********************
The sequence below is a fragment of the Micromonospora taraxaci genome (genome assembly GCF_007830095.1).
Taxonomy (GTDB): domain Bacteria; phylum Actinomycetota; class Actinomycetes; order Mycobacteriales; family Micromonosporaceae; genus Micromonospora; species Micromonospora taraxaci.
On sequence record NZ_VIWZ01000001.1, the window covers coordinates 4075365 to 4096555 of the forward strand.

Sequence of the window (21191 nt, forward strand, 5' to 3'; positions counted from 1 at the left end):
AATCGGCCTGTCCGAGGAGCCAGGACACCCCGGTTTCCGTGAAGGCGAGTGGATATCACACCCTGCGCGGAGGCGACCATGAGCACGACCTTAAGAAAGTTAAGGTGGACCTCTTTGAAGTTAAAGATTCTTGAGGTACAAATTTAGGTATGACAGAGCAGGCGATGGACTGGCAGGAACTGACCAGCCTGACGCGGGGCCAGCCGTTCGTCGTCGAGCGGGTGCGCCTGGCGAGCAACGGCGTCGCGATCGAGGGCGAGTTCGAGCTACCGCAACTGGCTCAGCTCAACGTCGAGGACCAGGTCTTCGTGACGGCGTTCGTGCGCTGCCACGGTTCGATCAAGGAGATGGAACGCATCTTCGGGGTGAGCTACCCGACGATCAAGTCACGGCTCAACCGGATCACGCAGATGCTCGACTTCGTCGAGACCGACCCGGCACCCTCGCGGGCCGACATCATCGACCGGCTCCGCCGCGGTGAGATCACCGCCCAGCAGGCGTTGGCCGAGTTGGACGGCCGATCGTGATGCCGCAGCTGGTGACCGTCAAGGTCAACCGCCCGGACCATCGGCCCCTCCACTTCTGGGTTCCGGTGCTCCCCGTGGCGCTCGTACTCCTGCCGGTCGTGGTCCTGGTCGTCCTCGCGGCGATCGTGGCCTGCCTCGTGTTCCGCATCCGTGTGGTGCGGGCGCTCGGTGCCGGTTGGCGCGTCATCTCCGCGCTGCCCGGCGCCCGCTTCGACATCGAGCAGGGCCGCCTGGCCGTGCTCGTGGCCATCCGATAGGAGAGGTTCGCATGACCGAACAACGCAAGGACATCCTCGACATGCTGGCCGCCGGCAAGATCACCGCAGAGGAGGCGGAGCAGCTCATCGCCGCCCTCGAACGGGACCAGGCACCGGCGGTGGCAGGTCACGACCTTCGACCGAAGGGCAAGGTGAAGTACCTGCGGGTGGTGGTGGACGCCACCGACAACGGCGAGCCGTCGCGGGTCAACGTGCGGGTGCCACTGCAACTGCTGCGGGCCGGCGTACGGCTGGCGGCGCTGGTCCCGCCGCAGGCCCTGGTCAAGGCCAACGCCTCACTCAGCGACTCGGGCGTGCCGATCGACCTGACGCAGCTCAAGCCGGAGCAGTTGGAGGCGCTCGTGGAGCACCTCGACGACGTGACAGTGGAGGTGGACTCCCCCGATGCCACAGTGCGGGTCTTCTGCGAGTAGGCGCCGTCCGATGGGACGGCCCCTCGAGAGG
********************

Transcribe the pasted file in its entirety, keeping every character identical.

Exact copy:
The sequence below is a fragment of the Micromonospora taraxaci genome (genome assembly GCF_007830095.1).
Taxonomy (GTDB): domain Bacteria; phylum Actinomycetota; class Actinomycetes; order Mycobacteriales; family Micromonosporaceae; genus Micromonospora; species Micromonospora taraxaci.
On sequence record NZ_VIWZ01000001.1, the window covers coordinates 4075365 to 4096555 of the forward strand.

Sequence of the window (21191 nt, forward strand, 5' to 3'; positions counted from 1 at the left end):
AATCGGCCTGTCCGAGGAGCCAGGACACCCCGGTTTCCGTGAAGGCGAGTGGATATCACACCCTGCGCGGAGGCGACCATGAGCACGACCTTAAGAAAGTTAAGGTGGACCTCTTTGAAGTTAAAGATTCTTGAGGTACAAATTTAGGTATGACAGAGCAGGCGATGGACTGGCAGGAACTGACCAGCCTGACGCGGGGCCAGCCGTTCGTCGTCGAGCGGGTGCGCCTGGCGAGCAACGGCGTCGCGATCGAGGGCGAGTTCGAGCTACCGCAACTGGCTCAGCTCAACGTCGAGGACCAGGTCTTCGTGACGGCGTTCGTGCGCTGCCACGGTTCGATCAAGGAGATGGAACGCATCTTCGGGGTGAGCTACCCGACGATCAAGTCACGGCTCAACCGGATCACGCAGATGCTCGACTTCGTCGAGACCGACCCGGCACCCTCGCGGGCCGACATCATCGACCGGCTCCGCCGCGGTGAGATCACCGCCCAGCAGGCGTTGGCCGAGTTGGACGGCCGATCGTGATGCCGCAGCTGGTGACCGTCAAGGTCAACCGCCCGGACCATCGGCCCCTCCACTTCTGGGTTCCGGTGCTCCCCGTGGCGCTCGTACTCCTGCCGGTCGTGGTCCTGGTCGTCCTCGCGGCGATCGTGGCCTGCCTCGTGTTCCGCATCCGTGTGGTGCGGGCGCTCGGTGCCGGTTGGCGCGTCATCTCCGCGCTGCCCGGCGCCCGCTTCGACATCGAGCAGGGCCGCCTGGCCGTGCTCGTGGCCATCCGATAGGAGAGGTTCGCATGACCGAACAACGCAAGGACATCCTCGACATGCTGGCCGCCGGCAAGATCACCGCAGAGGAGGCGGAGCAGCTCATCGCCGCCCTCGAACGGGACCAGGCACCGGCGGTGGCAGGTCACGACCTTCGACCGAAGGGCAAGGTGAAGTACCTGCGGGTGGTGGTGGACGCCACCGACAACGGCGAGCCGTCGCGGGTCAACGTGCGGGTGCCACTGCAACTGCTGCGGGCCGGCGTACGGCTGGCGGCGCTGGTCCCGCCGCAGGCCCTGGTCAAGGCCAACGCCTCACTCAGCGACTCGGGCGTGCCGATCGACCTGACGCAGCTCAAGCCGGAGCAGTTGGAGGCGCTCGTGGAGCACCTCGACGACGTGACAGTGGAGGTGGACTCCCCCGATGCCACAGTGCGGGTCTTCTGCGAGTAGGCGCCGTCCGATGGGACGGCCCCTCGAGAGG